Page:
The Rise of an Environmental Superpower? Evaluating Japanese Environmental Aid to Southeast Asia

Author/s (editor/s):

Peter Dauvergne

Publication year:

1998

Publication type:

Working paper

Find this publication at:
IR Working Paper 1998/3 (PDF, 2.11MB)

Peter Dauvergne, 'The Rise of an Environmental Superpower? Evaluating Japanese Environmental Aid to Southeast Asia', IR Working Paper 1998/3, Canberra: Department of International Relations, Research School of Pacific and Asian Studies, The Australian National University, March 1998.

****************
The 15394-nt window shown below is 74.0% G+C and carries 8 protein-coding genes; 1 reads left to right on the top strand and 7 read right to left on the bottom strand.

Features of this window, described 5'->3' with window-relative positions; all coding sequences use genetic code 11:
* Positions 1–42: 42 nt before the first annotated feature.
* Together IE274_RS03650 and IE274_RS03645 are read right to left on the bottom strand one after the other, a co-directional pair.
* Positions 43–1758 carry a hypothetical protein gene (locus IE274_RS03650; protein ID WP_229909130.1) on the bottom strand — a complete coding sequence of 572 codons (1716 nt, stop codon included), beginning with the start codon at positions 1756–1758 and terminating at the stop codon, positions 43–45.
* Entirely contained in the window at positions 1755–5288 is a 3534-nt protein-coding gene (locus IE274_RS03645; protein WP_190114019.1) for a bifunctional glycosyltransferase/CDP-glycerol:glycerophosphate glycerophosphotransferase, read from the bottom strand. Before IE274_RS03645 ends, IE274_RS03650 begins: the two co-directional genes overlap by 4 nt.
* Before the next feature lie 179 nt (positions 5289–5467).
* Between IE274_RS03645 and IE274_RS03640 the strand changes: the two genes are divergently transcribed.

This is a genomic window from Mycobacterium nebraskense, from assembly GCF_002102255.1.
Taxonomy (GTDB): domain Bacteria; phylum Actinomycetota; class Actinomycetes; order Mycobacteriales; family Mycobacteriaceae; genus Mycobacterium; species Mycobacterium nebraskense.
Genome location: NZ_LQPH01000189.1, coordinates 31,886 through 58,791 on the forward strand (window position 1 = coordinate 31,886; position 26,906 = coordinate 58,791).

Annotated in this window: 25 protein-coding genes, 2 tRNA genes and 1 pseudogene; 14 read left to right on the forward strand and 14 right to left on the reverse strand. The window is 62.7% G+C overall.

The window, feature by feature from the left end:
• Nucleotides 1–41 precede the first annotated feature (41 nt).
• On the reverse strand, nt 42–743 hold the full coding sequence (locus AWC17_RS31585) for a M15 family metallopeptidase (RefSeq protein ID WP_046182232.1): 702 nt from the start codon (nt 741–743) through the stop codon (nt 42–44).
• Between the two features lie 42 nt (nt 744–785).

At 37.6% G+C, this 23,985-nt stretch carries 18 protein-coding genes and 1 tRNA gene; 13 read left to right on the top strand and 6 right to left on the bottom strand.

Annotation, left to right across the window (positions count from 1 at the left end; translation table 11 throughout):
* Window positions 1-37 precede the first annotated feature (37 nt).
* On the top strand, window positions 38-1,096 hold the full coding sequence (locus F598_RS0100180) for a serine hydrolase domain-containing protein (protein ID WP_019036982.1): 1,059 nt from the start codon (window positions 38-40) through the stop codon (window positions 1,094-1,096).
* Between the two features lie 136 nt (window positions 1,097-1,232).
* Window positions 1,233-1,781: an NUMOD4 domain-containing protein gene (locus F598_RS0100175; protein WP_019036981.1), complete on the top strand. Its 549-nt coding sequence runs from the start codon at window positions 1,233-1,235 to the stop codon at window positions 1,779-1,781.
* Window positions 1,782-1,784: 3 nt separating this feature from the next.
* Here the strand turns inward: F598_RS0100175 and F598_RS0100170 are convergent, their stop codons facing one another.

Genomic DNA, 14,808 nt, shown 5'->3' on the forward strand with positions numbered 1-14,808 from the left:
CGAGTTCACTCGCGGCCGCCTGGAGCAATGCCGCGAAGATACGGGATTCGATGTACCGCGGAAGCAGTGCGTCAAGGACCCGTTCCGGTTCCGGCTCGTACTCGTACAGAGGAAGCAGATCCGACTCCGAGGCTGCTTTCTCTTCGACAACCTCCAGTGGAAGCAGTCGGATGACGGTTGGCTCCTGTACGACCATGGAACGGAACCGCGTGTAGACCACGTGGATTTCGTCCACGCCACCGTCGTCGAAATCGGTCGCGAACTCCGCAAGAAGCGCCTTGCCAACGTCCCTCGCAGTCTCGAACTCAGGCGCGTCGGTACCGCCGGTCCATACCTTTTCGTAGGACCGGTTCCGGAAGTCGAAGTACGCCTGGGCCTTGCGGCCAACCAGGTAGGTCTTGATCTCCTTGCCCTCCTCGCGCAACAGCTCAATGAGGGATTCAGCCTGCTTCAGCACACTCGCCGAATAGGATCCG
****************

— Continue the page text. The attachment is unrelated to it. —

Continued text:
Environmental aid is the cornerstone of Japan's initiative in the 1990s to become a regional and international environmental power. Formidable internal and external factors, however, impede effective environmental aid. Powerful Japanese economic ministries, such as the Ministry of International Trade and Industry and the Ministry of Finance, overwhelm environmentally oriented state bodies, such as the Environment agency. This contributes to environmental aid that stresses technological solutions, environmental exports, and corporate interests. Bureaucratic disputes and power struggles undermine policies and contribute to inefficient management. Vague environmental guidelines and weak enforcement mechanisms compound problems. Japan also relies primarily on data and information from recipients to assess environmental impacts. In addition, environmental reviews often have unclear procedures and are poorly coordinated. Even the definition of environmental aid is vague, which as allowed Japan to increase the amount of environmental aid by simply reclassifying traditional projects, such as sewage and water systems. This has also contributed to concessional loans accounting for the bulk of environmental aid. Within Southeast Asia, corrupt officials, a stress on economic growth, and inefficient and ineffective managers further aggravate the problems with Japanese environmental aid. As a result, despite large amounts of environmental aid, this aid has only contributed to marginal improvements to the environments of Southeast Asia. Meanwhile, the ability of Japanese environmental aid to foster goodwill or improve Japan's environmental image in Southeast Asia is constrained by negative perceptions of Japan within Southeast Asia, Japan's environmental, economic, and aid legacy, and inconsistent effects of actual environmental aid projects. These problems and constraints suggest that Japan's environmental aid is unlikely to provide an effective foundation for environmental leadership.

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